Greek police have stormed a metro train depot in the capital Athens, breaking up a sit-in by striking workers. The workers had been on the ninth successive day of strike action that has crippled the underground system. The conservative-led government used an emergency law to threaten the strikers with arrest unless they went back to work. It was not clear if the move would lead to transport resuming. Strikers are opposed to proposals which might see their salaries slashed. The operation took place shortly before 04:00 local time (02:00 GMT), with around 100 riot police officers entering the depot where workers had barricaded themselves in overnight. A police spokesman told the BBC three people were arrested and subsequently released. The area around the depot has now been cordoned off to prevent others from joining the strike. Read More…
ArtWork: “One of his eight sisters with a fly on her nose” 35x25cm – Ink, Pen & Pencil on Paper
Refrigerate the carcass as soon as possible. It can also be frozen. The meat’s integrity remains intact, and the coloration of the skin is unaffected. Skin the snake. Cut off the head, strip off the skin, and remove the guts of the dead snake. Rinse the meat, and cut it into pieces with a sharp knife or poultry shears. Make the cuts between and at the same angle as the ribs to avoid cutting the ribs. If the ribs are severed, they may be difficult to remove from the meat after it is cooked. Some people prefer to soak the ready-to-cook snake pieces in saltwater for a day or two to remove any remaining blood or “gaminess” from the meat. Dip the segments in a bit of egg white (milk would also do) before dredging them in a pepper and sweet cornmeal mix (or cornbread mix with some extra black pepper). Shake off the excess. Heat about 3/4″ (2cm) of canola, vegetable, or peanut oil in a heavy frying pan until quite hot. Add the snake pieces one at a time to avoid from dropping the temperature in the pan too quickly. Use tongs to keep your fingers away from the sizzling hot oil, watch for dangerous splatters, and use a screen if necessary to prevent a mess. Turn the snake pieces just as the batter begins to turn golden – by the time it starts to brown the snake will be overcooked. There’s not much meat on the bones, and the muscles are thin and lean. Drain and cool. Remove the snake pieces before they’re quite done – they’ll continue to cook after removal from the pan – and set them on paper towels to drain and cool. Eat the snake meat. There should be a line of muscle along either side of the spine; this is the thickest piece of meat on the snake’s body. The ribs are quite firmly attached to the spine, so scrape your teeth over them firmly to remove the rest of the meat from the ribs.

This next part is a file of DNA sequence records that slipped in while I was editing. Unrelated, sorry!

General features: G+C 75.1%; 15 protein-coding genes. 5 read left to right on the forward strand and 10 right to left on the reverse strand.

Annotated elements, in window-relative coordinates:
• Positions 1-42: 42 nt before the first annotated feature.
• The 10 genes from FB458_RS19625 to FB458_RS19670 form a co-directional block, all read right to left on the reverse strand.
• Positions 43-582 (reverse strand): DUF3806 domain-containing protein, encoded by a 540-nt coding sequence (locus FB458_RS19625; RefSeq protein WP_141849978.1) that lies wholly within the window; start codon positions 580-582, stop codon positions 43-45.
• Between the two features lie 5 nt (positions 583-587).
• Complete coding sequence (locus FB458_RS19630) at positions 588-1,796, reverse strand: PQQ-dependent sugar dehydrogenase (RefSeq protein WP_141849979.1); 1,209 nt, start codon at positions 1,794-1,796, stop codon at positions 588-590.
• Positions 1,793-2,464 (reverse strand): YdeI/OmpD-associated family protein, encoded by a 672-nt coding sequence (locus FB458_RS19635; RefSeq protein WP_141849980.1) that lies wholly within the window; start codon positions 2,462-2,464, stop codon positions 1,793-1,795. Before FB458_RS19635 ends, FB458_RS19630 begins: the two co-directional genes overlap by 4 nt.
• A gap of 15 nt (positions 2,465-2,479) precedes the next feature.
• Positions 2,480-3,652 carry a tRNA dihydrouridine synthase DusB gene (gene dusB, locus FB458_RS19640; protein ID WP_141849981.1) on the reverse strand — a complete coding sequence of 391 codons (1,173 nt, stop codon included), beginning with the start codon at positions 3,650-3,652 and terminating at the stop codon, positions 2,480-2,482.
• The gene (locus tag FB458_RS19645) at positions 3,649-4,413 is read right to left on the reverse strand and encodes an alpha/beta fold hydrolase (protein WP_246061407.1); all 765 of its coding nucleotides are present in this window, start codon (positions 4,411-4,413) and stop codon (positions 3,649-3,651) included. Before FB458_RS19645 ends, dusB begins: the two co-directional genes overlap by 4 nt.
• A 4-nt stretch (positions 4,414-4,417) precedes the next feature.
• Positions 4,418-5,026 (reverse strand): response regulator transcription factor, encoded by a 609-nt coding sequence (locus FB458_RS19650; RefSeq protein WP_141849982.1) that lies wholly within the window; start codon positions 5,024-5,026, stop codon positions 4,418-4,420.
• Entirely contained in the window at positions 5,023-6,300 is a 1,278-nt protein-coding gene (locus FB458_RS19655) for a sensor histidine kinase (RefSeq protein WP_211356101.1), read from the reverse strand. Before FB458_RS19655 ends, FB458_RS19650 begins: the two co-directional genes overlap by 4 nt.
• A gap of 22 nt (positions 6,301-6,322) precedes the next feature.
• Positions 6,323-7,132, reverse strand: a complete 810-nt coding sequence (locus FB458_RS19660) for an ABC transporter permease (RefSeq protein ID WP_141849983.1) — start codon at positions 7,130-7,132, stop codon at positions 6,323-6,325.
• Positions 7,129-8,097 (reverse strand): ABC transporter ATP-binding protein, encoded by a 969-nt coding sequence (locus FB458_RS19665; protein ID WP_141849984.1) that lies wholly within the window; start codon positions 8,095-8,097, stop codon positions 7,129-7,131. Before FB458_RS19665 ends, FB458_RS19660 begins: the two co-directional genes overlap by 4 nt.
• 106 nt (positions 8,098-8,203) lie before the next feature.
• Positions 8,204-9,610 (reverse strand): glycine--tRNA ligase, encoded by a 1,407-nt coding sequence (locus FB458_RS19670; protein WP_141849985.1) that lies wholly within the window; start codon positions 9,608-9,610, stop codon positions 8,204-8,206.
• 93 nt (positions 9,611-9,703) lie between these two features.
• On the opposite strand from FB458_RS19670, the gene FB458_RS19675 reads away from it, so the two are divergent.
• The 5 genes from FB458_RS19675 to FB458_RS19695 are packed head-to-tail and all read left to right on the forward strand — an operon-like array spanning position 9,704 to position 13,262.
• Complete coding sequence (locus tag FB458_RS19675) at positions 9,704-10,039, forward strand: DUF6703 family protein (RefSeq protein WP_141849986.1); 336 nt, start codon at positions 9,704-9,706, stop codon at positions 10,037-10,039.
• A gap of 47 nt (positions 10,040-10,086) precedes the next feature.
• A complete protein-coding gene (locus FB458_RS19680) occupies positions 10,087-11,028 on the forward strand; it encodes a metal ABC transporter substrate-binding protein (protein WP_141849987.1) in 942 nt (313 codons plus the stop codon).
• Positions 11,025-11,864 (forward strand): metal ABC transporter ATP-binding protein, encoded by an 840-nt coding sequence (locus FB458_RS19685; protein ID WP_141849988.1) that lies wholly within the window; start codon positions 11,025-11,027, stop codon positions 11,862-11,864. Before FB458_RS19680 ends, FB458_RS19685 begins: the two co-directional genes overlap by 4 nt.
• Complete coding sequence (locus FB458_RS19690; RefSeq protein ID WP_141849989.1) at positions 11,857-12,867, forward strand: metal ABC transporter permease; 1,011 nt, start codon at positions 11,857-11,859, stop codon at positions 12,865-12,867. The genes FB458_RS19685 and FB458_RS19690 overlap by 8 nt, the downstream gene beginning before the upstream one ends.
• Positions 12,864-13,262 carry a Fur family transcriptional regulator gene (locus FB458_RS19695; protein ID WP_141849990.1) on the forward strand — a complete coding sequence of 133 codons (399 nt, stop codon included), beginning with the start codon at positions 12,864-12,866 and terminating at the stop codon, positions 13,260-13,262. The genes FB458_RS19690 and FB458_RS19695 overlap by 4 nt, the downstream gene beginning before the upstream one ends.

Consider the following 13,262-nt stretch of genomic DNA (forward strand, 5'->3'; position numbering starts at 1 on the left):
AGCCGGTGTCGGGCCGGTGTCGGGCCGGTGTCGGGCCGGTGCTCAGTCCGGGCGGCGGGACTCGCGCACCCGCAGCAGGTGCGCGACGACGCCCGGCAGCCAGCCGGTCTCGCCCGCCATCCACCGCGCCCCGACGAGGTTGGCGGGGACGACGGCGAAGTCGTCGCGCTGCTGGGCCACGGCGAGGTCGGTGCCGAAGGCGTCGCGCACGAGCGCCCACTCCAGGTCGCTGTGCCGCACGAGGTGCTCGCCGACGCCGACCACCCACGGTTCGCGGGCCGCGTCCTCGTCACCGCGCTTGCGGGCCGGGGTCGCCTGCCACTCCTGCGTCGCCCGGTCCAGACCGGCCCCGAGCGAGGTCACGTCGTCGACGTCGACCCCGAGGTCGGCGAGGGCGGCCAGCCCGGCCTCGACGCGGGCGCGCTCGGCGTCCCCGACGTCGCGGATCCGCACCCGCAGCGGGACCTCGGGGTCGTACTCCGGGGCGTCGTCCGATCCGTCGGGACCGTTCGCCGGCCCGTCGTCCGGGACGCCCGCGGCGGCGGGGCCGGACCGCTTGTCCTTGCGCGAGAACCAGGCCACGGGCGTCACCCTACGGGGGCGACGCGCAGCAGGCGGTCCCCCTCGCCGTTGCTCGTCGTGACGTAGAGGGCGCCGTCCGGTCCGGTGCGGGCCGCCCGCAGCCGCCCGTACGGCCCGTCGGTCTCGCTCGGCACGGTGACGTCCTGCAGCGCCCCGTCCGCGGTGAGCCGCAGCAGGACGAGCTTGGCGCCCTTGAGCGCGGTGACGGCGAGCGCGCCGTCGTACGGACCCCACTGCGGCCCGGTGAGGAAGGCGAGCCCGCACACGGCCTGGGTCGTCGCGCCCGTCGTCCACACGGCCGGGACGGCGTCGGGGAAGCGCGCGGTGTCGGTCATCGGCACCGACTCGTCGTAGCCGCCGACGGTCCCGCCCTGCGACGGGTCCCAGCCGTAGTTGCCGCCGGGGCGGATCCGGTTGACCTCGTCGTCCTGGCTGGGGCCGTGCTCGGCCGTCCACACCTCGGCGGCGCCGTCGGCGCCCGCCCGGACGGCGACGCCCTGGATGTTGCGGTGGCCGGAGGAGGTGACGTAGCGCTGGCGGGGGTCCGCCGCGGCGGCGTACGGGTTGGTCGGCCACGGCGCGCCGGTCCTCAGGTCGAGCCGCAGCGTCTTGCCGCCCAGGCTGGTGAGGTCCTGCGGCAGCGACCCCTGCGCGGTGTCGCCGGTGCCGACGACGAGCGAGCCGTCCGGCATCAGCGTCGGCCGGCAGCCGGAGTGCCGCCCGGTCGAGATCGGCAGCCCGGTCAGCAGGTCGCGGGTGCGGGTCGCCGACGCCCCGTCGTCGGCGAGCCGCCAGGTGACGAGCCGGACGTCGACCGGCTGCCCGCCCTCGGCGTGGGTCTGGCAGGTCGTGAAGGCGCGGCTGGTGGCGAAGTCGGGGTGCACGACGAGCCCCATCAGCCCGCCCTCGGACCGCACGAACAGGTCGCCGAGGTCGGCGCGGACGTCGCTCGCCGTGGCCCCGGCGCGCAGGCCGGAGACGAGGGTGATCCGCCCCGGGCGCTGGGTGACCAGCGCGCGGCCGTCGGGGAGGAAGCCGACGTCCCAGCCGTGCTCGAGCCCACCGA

PS.1 You have to listen to Lyndia Lynch through-out the process
PS.2 Better to eat snakes than humans, except you bump on to a cross-breed